The current POS system could be the weak link. This biggest problem with upgrading to a new POS system is that POS providers want to charge customers for new hardware. Newer cloud based POS systems utilize technology where third parties do not have access to un-encrypted cardholder data but older models were not equipped with this type of secure technology. Older models stored cardholder data. Many restaurants operating on older server based POS systems have been informed that they would have to spend tens of thousands of dollars to upgrade the system to one that could communicate the dynamic authentication that comes with EMV technology. This is one of the unfortunate things about hardware/server based systems. Restaurateurs who already operate on tight margins couldn’t imagine how they would foot this bill. A better option would be to go with a cloud based system where free software updates are included.
Considering that the continuous move towards safer transactions will ultimately include a shift to “chip and pin” transactions in keeping up with the rest of the world, if it is time to upgrade your system it would behoove you to do so with the system that is most pliable for future changes in payment technology, and that most likely means getting rid of that old clunky server based system that requires tens of thousands of dollars of hardware upgrades and software programming for an advanced, feature rich, EMV compliant cloud based POS that is not only affordable but capable of growing with and molding to your changing business needs.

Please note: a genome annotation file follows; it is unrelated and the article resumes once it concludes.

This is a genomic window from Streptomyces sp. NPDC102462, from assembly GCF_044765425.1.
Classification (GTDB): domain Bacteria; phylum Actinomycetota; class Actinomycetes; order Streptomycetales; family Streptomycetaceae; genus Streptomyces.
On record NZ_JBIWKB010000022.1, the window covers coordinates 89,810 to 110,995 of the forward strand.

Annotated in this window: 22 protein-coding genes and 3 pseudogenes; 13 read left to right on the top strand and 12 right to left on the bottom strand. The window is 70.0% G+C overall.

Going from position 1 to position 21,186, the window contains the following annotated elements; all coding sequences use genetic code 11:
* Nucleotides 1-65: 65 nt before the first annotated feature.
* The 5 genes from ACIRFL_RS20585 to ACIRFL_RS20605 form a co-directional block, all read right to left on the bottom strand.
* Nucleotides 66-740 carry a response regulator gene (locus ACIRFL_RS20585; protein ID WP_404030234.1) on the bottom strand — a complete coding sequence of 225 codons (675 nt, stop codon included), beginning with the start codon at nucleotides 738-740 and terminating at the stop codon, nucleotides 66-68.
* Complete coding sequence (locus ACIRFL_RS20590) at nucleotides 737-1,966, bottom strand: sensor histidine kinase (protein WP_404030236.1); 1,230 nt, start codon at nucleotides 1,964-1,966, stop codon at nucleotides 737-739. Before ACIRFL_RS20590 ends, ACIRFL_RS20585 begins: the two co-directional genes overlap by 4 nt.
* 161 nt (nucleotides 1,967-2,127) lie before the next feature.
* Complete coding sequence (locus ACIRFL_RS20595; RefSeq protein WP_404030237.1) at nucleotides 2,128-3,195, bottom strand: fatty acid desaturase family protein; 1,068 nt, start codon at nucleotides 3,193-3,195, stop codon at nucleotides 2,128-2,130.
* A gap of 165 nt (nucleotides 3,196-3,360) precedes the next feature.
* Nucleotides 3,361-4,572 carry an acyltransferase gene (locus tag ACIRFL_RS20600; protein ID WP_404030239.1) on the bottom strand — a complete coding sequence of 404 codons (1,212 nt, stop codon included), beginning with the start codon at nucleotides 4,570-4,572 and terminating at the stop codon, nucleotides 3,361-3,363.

The benefits of EMV compliance far outweigh any inconvenience for both you and your customers.